But the writing was on the wall before the resignation, evidenced by a deal done with Islamic State, reported the Washington Times.
Still, Hariri’s resignation now puts Lebanon front and center in the conflict between Iran and Saudi Arabia, the Financial Times reported.
The two nations are already fighting proxy wars in Bahrain, Iraq, Syria and Yemen, and a ballistic missile launched from Yemen at Riyadh on the same day as Hariri’s resignation was blamed on Iran and described as an “act of war” by Saudi Arabia. Riyadh is now also blaming Lebanon’s Hezbollah for escalating the conflict, a move they liken to “declaring war,” Al Jazeera reported.
With similar rhetoric being exchanged between Saudi Arabia and Iran over this latest political crisis in Lebanon, Beirut is quickly becoming the newest fault line of the conflict – a development that could tear apart a nation already struggling to absorb more than a million refugees from the Syrian conflict and jumpstart its flagging economy.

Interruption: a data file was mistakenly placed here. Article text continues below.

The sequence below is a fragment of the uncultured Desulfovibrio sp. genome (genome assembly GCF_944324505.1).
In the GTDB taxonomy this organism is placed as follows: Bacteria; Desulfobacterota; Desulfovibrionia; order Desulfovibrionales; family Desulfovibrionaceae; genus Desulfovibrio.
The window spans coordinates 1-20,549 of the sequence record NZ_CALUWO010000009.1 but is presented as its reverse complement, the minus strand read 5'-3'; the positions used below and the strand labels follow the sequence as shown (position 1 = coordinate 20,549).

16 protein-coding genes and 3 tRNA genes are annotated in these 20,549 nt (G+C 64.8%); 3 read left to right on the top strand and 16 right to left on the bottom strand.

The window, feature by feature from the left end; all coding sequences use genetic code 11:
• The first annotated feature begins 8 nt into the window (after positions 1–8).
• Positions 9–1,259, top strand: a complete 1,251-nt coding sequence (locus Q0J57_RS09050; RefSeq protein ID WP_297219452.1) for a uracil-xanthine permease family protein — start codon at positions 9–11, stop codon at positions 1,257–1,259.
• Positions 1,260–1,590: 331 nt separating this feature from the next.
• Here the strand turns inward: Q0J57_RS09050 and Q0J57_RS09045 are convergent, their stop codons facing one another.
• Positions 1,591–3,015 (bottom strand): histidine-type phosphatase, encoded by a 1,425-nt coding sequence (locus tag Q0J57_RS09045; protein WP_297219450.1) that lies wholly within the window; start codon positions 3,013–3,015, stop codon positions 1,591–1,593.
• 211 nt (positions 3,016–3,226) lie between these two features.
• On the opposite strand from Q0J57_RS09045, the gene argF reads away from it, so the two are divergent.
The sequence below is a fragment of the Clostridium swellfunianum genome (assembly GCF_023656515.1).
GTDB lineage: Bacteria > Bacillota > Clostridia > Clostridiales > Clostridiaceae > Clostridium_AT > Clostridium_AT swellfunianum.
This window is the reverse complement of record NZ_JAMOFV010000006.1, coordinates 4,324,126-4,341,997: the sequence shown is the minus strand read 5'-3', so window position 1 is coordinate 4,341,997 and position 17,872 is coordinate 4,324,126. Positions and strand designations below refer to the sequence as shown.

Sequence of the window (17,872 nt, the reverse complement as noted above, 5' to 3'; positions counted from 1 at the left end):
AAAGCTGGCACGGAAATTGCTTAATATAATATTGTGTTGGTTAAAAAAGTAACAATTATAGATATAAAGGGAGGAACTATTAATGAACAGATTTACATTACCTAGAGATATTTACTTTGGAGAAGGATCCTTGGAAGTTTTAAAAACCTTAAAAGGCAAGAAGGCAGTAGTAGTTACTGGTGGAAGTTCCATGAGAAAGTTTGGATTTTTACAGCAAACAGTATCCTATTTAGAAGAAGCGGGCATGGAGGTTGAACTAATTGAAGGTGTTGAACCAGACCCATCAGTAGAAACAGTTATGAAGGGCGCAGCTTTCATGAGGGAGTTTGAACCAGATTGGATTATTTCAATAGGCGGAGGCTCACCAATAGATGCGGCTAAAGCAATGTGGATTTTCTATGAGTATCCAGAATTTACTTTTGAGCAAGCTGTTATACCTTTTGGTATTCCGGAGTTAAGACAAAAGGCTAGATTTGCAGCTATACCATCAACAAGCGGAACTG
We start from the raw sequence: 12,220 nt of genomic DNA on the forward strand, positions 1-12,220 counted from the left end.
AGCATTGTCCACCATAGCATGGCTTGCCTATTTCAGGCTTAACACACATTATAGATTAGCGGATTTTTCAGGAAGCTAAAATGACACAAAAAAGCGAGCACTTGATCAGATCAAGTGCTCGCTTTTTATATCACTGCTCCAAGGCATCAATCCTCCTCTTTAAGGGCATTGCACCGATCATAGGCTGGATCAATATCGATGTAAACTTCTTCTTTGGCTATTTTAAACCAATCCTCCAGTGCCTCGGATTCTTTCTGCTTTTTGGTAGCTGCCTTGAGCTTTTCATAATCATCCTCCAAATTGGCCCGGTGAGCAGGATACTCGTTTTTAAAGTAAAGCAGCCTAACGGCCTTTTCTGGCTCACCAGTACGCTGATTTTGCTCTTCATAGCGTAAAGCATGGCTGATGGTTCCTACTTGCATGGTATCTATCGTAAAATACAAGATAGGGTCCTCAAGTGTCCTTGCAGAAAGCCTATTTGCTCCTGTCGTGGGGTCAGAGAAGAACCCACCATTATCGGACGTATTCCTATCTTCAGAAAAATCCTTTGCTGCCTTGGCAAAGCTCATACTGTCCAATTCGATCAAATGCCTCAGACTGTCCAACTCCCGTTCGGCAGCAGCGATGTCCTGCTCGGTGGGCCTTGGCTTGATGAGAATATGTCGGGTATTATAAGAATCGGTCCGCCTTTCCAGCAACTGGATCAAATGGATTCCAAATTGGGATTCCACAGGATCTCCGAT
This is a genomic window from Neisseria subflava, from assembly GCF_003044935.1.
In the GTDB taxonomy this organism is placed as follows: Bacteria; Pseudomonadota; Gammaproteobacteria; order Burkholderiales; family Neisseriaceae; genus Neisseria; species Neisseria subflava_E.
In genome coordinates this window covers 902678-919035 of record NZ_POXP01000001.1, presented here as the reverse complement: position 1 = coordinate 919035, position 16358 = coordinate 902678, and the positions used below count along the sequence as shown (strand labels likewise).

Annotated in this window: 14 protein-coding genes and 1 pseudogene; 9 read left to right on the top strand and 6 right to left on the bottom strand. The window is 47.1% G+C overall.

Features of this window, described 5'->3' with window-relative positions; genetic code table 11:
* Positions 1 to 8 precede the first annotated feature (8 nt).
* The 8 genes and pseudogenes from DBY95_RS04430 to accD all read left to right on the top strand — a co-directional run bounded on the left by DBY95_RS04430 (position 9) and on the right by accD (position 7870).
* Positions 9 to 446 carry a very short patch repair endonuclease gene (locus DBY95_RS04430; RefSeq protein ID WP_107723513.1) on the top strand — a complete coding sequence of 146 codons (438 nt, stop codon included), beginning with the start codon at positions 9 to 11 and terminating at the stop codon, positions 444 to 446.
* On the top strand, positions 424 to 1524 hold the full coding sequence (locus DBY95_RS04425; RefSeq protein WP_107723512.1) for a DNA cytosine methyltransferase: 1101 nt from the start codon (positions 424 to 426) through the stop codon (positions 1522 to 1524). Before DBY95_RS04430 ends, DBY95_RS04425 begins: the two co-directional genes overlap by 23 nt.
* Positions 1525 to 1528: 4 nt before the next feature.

“One is pro-Iran and the other is pro-Saudi, which means if things get worse it could lead to a confrontation between the two parties,” political analyst Khaldoun El Charif told Al Jazeera.
And while no one is really mentioning it, including El Charif, most remember what happened the last time deep divisions overtook Lebanon: A civil war that lasted more than 15 years and killed tens of thousands of people.
“That is why we need to find a solution,” he said.
WANT TO KNOW
Despite President Donald Trump’s tough rhetoric on trade, his commerce secretary presided over a signing ceremony in Beijing for commercial deals worth some $9 billion – and more are expected before Trump’s visit to China is finished.
Some in the US business community say the deals could come at the expense of resolving long-standing complaints over market access restrictions in China, Reuters reported.